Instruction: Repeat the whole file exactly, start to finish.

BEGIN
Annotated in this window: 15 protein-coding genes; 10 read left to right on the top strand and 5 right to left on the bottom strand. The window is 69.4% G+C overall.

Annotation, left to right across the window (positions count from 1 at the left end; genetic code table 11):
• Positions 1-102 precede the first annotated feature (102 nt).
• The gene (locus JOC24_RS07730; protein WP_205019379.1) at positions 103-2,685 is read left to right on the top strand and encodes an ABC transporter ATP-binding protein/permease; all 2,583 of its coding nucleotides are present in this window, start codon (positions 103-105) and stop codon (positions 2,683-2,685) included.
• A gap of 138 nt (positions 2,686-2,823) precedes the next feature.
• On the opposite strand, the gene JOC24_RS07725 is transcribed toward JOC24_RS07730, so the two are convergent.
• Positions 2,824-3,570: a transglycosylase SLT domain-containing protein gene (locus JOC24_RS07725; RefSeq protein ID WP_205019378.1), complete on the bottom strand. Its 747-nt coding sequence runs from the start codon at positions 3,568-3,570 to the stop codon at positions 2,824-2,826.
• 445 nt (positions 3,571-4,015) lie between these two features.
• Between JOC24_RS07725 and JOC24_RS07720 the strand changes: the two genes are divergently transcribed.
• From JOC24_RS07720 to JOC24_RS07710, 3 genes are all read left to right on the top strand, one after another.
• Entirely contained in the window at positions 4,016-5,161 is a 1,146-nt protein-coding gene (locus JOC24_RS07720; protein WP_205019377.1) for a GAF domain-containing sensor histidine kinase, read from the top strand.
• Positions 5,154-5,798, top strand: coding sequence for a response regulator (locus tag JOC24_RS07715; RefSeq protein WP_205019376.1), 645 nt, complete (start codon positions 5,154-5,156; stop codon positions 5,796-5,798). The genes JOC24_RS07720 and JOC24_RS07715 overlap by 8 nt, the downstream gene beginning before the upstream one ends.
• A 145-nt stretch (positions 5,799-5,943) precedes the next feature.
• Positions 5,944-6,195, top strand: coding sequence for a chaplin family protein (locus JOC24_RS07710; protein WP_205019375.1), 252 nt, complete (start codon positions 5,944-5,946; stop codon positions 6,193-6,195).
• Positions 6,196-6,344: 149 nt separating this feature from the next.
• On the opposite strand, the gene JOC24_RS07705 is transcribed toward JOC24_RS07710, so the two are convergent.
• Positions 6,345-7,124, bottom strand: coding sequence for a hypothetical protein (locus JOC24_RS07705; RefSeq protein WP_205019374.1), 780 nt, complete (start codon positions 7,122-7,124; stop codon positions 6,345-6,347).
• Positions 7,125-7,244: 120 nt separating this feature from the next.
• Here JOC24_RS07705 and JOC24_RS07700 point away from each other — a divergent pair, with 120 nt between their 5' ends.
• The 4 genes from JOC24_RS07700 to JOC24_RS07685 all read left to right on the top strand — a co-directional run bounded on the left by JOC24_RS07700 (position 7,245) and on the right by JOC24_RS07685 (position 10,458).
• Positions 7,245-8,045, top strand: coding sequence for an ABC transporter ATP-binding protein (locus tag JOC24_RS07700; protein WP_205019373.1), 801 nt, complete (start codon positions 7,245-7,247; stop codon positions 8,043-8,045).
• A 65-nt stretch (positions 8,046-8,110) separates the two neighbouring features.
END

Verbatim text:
Annotated in this window: 15 protein-coding genes; 10 read left to right on the top strand and 5 right to left on the bottom strand. The window is 69.4% G+C overall.

Annotation, left to right across the window (positions count from 1 at the left end; genetic code table 11):
• Positions 1-102 precede the first annotated feature (102 nt).
• The gene (locus JOC24_RS07730; protein WP_205019379.1) at positions 103-2,685 is read left to right on the top strand and encodes an ABC transporter ATP-binding protein/permease; all 2,583 of its coding nucleotides are present in this window, start codon (positions 103-105) and stop codon (positions 2,683-2,685) included.
• A gap of 138 nt (positions 2,686-2,823) precedes the next feature.
• On the opposite strand, the gene JOC24_RS07725 is transcribed toward JOC24_RS07730, so the two are convergent.
• Positions 2,824-3,570: a transglycosylase SLT domain-containing protein gene (locus JOC24_RS07725; RefSeq protein ID WP_205019378.1), complete on the bottom strand. Its 747-nt coding sequence runs from the start codon at positions 3,568-3,570 to the stop codon at positions 2,824-2,826.
• 445 nt (positions 3,571-4,015) lie between these two features.
• Between JOC24_RS07725 and JOC24_RS07720 the strand changes: the two genes are divergently transcribed.
• From JOC24_RS07720 to JOC24_RS07710, 3 genes are all read left to right on the top strand, one after another.
• Entirely contained in the window at positions 4,016-5,161 is a 1,146-nt protein-coding gene (locus JOC24_RS07720; protein WP_205019377.1) for a GAF domain-containing sensor histidine kinase, read from the top strand.
• Positions 5,154-5,798, top strand: coding sequence for a response regulator (locus tag JOC24_RS07715; RefSeq protein WP_205019376.1), 645 nt, complete (start codon positions 5,154-5,156; stop codon positions 5,796-5,798). The genes JOC24_RS07720 and JOC24_RS07715 overlap by 8 nt, the downstream gene beginning before the upstream one ends.
• A 145-nt stretch (positions 5,799-5,943) precedes the next feature.
• Positions 5,944-6,195, top strand: coding sequence for a chaplin family protein (locus JOC24_RS07710; protein WP_205019375.1), 252 nt, complete (start codon positions 5,944-5,946; stop codon positions 6,193-6,195).
• Positions 6,196-6,344: 149 nt separating this feature from the next.
• On the opposite strand, the gene JOC24_RS07705 is transcribed toward JOC24_RS07710, so the two are convergent.
• Positions 6,345-7,124, bottom strand: coding sequence for a hypothetical protein (locus JOC24_RS07705; RefSeq protein WP_205019374.1), 780 nt, complete (start codon positions 7,122-7,124; stop codon positions 6,345-6,347).
• Positions 7,125-7,244: 120 nt separating this feature from the next.
• Here JOC24_RS07705 and JOC24_RS07700 point away from each other — a divergent pair, with 120 nt between their 5' ends.
• The 4 genes from JOC24_RS07700 to JOC24_RS07685 all read left to right on the top strand — a co-directional run bounded on the left by JOC24_RS07700 (position 7,245) and on the right by JOC24_RS07685 (position 10,458).
• Positions 7,245-8,045, top strand: coding sequence for an ABC transporter ATP-binding protein (locus tag JOC24_RS07700; protein WP_205019373.1), 801 nt, complete (start codon positions 7,245-7,247; stop codon positions 8,043-8,045).
• A 65-nt stretch (positions 8,046-8,110) separates the two neighbouring features.